U.S. refiners are scaling back on hiring ships for longer periods to save on costs in another sign of uncertainty over when global oil demand will return to pre-COVID levels, shipping and trade sources say.
The global rollout of coronavirus vaccines and the expectation that government-offered stimulus packages will boost the world economy has raised expectations of a recovery in oil consumption. But fuel demand remains sluggish, keeping oil refiners under pressure and looking for ways to limit further losses.
The International Energy Agency, for example, does not expect oil demand to catch up with supply until about the third quarter.
U.S. bookings for tankers hired on longer-term contracts, known as time charters, have dropped in recent weeks, as this usually means paying for longer hire costs, the sources said.
"It is tough taking a time charter now as it will lose money for the next few months and is hard to justify," one shipping source said.
Time charter rates for medium-range oil products tankers have fallen from their 2020 peaks, with one-year charters around $12,000 a day from highs of around $20,000 a day in July of last year, industry estimates showed.
Earnings for three-year and five-year time charters have also dropped from last year's highs, a trend which is weighing on profits for tanker owners.
"2021 is bound to become a bad year for oil product tankers—more so, as the option to manage bits and pieces of your risk in the time charter market is slim,” said Peter Sand, chief shipping analyst with trade association BIMCO.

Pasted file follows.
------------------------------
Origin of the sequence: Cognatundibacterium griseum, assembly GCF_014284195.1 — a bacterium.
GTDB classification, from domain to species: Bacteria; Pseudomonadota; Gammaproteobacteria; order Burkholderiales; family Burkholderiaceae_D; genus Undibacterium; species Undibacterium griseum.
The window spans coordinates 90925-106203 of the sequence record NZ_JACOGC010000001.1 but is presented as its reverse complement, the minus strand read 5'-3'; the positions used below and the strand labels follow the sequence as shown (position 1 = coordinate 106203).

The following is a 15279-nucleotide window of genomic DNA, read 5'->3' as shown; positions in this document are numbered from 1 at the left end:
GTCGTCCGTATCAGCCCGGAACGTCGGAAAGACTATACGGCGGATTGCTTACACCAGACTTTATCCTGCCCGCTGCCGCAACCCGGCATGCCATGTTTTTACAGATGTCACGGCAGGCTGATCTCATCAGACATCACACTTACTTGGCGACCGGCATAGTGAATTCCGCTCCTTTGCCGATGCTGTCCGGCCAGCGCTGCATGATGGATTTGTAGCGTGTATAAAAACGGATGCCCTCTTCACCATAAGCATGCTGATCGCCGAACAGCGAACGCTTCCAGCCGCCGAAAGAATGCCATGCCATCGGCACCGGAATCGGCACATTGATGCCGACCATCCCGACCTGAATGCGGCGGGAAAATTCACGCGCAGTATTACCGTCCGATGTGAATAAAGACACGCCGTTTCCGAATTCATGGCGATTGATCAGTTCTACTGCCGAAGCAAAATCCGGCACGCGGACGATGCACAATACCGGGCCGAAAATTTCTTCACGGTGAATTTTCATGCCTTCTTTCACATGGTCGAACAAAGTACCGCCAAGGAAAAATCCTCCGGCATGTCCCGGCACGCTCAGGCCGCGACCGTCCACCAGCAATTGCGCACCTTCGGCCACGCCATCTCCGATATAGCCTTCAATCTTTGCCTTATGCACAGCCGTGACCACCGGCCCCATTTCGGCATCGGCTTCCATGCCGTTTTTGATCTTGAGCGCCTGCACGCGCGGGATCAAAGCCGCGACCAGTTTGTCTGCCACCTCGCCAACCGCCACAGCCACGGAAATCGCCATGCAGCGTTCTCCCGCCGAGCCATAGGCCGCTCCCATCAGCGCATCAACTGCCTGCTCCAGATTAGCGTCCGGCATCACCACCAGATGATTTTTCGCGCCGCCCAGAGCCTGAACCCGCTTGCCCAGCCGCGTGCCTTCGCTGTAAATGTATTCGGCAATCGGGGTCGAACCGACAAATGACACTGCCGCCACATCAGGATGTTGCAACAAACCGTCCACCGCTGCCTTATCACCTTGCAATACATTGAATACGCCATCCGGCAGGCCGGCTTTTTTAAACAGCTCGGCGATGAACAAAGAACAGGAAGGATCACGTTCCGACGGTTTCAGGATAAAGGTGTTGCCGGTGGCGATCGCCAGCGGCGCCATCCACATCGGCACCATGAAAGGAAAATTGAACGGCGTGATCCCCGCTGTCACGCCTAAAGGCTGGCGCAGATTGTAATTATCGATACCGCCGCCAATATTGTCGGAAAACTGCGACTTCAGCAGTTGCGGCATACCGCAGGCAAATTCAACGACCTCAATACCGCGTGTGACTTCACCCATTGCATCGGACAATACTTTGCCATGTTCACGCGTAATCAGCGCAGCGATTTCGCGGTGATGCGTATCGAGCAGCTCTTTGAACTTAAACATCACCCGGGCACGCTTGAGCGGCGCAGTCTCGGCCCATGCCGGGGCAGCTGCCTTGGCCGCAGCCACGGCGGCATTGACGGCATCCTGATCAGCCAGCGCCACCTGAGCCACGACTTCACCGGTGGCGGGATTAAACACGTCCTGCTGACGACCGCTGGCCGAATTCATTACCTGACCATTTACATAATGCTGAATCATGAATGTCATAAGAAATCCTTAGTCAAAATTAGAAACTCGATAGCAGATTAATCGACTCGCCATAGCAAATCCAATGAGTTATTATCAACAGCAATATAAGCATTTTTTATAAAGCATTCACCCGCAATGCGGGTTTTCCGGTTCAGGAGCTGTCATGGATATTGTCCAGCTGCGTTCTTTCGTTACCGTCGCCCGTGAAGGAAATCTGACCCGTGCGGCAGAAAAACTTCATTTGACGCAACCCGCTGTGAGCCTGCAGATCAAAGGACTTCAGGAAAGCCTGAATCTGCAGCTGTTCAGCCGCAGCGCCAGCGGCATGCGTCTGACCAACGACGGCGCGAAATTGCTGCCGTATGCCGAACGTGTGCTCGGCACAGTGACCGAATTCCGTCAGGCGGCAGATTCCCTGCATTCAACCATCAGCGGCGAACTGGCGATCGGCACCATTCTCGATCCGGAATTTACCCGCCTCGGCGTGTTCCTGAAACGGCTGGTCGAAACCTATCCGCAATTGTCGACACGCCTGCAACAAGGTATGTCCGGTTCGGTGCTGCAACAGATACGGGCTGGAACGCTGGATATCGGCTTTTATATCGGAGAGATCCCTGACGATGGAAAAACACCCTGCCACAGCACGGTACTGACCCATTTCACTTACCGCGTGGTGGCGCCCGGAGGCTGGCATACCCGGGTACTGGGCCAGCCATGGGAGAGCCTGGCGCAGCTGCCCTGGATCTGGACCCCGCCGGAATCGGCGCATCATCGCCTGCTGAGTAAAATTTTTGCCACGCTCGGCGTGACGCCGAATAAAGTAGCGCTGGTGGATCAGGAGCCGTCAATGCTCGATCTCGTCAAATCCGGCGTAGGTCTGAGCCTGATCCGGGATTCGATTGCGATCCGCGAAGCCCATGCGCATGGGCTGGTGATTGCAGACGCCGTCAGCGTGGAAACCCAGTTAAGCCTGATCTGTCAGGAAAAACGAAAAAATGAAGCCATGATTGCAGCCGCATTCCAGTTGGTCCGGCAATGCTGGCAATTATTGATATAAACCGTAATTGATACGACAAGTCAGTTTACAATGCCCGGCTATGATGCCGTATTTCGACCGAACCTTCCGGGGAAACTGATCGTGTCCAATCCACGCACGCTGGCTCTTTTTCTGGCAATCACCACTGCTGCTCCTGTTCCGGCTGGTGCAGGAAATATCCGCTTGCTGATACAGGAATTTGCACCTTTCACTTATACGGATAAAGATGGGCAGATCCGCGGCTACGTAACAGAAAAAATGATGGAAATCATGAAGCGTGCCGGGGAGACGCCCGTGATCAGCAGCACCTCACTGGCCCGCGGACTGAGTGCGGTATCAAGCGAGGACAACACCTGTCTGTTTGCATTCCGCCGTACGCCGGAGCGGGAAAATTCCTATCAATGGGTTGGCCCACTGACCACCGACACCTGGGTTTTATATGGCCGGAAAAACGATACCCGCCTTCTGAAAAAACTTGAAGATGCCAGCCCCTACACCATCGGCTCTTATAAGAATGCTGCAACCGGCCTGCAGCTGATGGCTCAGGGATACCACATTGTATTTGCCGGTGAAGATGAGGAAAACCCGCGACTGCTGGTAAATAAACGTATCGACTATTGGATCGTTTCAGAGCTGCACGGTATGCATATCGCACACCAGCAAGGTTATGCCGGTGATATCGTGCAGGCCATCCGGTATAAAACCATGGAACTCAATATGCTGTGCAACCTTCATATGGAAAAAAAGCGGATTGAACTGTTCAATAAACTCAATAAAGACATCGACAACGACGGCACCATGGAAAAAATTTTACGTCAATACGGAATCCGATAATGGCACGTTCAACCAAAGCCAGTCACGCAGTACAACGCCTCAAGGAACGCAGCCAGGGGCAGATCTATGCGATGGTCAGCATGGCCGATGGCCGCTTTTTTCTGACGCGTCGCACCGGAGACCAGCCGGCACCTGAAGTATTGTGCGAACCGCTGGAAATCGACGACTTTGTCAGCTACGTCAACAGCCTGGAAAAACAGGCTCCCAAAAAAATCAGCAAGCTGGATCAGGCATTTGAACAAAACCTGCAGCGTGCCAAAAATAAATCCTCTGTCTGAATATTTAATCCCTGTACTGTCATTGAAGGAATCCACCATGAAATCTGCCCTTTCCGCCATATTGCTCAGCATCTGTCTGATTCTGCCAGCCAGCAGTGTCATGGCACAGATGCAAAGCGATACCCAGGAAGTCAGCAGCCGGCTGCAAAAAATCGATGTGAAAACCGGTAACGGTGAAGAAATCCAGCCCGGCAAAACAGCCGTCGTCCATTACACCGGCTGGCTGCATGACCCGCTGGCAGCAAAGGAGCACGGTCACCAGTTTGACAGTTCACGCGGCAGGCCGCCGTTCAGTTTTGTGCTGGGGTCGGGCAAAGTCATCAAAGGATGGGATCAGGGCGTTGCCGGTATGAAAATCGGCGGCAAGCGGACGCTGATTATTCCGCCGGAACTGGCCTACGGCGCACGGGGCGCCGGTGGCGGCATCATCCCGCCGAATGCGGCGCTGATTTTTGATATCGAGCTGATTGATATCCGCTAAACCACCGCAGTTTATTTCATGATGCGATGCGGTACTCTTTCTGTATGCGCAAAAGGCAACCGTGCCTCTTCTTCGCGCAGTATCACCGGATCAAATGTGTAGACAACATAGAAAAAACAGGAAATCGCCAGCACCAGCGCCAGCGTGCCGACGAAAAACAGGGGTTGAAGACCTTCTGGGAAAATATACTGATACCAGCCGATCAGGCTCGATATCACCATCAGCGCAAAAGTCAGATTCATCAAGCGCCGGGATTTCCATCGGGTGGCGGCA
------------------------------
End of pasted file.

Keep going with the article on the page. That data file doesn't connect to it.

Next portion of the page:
Sand added that there were more time charters concluded in 2020 than in the two previous years.
This was partly because tankers were booked for storage as oil demand plummeted.
One U.S. refining executive said it did not plan to go back to chartering long-term vessels in the future to cut costs.
"The last thing you need is to get stuck with several millions of dollars worth of unused vessels for the year. We have had several cases of that," the U.S. executive said.
U.S. refiners were also hit by the cold conditions in Texas in January, which triggered a drop in refinery throughput, leaving fewer refiners seeking vessels for shipments and temporarily cut overall refined product exports.
U.S. refined product exports have fallen in five of the last six weeks, based on EIA figures.
"Local (U.S.) demand was met by storage drawdowns, and combined with the refinery outages, this put significant downward pressure on the export market, which was already being hit by weak demand from the COVID pandemic," shipping group Maersk Tankers told Reuters.
In addition, the wind down in floating storage from last year's peaks has added to a surplus of tankers available for hire.
(Editing by Jane Merriman)